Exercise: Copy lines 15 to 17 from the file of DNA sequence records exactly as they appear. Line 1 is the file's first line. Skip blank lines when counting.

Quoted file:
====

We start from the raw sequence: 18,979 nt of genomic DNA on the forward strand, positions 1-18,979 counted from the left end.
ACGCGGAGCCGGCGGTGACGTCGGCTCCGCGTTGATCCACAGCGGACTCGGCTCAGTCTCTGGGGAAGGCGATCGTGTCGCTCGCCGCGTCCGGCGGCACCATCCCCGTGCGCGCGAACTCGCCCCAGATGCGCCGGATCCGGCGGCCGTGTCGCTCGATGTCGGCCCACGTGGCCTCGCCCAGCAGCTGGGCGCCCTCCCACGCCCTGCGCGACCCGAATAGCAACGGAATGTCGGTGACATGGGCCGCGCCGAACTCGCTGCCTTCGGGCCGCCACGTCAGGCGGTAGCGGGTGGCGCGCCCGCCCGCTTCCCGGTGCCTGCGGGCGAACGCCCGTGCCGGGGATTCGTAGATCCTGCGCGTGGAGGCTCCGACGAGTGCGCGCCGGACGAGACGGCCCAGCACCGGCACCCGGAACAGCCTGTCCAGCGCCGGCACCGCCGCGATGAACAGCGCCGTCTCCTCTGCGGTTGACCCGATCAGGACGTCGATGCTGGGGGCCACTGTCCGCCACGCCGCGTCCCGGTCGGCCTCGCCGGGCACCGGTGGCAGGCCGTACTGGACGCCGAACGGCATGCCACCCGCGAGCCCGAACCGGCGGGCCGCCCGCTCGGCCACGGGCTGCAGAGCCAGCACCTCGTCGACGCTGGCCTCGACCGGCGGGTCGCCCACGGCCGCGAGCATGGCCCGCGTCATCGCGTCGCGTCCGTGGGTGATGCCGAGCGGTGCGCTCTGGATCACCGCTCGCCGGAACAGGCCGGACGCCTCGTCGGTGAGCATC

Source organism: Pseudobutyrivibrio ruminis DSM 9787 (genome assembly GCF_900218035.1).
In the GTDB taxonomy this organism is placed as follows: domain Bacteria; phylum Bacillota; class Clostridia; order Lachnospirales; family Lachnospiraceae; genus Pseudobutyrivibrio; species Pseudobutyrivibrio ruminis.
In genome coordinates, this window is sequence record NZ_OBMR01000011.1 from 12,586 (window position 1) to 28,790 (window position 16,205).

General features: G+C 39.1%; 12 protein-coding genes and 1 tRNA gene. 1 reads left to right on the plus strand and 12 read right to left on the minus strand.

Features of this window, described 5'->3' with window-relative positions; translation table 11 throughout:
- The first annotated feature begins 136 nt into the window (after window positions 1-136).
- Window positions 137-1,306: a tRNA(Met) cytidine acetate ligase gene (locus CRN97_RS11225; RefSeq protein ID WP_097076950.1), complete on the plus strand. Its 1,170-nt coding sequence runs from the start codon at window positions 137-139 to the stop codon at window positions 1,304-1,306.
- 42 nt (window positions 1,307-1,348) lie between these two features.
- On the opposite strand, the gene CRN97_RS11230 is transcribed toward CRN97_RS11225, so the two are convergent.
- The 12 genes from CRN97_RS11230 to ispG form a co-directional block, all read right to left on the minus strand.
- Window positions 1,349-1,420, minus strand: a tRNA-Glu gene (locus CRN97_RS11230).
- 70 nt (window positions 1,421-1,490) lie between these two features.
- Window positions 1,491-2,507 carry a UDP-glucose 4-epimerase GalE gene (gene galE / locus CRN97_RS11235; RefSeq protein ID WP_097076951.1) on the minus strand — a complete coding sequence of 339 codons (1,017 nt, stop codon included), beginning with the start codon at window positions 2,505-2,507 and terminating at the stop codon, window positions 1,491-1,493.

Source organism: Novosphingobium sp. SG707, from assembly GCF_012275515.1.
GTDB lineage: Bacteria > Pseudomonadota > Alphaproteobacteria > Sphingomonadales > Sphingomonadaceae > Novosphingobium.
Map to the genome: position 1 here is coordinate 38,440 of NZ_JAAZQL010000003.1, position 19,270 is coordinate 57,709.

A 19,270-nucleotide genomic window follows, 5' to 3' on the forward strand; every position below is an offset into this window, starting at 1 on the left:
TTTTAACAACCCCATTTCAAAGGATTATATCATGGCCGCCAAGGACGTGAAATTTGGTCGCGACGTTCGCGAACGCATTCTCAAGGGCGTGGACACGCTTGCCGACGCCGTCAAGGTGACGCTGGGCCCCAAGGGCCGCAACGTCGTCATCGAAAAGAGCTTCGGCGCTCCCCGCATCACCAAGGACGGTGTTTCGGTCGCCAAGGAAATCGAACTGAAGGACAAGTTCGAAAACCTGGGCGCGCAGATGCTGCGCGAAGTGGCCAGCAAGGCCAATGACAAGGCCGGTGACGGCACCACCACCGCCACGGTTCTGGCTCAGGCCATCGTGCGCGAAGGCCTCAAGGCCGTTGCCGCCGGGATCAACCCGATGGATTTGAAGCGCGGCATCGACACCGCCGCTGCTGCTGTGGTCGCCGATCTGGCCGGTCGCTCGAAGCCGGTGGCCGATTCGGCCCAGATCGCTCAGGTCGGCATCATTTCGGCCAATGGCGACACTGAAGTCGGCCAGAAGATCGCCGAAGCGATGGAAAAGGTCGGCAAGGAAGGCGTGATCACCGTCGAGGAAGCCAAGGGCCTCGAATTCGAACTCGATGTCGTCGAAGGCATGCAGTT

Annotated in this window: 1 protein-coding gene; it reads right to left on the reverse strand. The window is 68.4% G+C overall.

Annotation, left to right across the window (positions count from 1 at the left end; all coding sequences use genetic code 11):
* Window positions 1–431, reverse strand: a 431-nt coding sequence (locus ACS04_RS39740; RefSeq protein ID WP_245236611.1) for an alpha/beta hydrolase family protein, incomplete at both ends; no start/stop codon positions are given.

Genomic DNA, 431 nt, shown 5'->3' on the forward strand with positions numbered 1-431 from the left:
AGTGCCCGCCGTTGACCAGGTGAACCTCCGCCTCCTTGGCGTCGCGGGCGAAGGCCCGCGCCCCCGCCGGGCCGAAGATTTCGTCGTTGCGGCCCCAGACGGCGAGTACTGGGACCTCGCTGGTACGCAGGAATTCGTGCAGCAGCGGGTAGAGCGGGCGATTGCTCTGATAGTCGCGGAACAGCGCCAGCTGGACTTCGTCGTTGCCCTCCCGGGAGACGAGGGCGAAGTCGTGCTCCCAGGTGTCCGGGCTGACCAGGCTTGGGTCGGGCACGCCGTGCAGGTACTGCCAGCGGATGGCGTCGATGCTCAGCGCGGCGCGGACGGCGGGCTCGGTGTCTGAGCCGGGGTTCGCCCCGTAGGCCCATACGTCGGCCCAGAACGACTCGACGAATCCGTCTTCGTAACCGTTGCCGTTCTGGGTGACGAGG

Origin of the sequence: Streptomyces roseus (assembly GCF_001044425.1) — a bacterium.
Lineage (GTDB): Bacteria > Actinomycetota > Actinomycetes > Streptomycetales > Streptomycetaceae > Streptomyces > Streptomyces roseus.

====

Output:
- Window positions 1,491-2,507 carry a UDP-glucose 4-epimerase GalE gene (gene galE / locus CRN97_RS11235; RefSeq protein ID WP_097076951.1) on the minus strand — a complete coding sequence of 339 codons (1,017 nt, stop codon included), beginning with the start codon at window positions 2,505-2,507 and terminating at the stop codon, window positions 1,491-1,493.

Source organism: Novosphingobium sp. SG707, from assembly GCF_012275515.1.
GTDB lineage: Bacteria > Pseudomonadota > Alphaproteobacteria > Sphingomonadales > Sphingomonadaceae > Novosphingobium.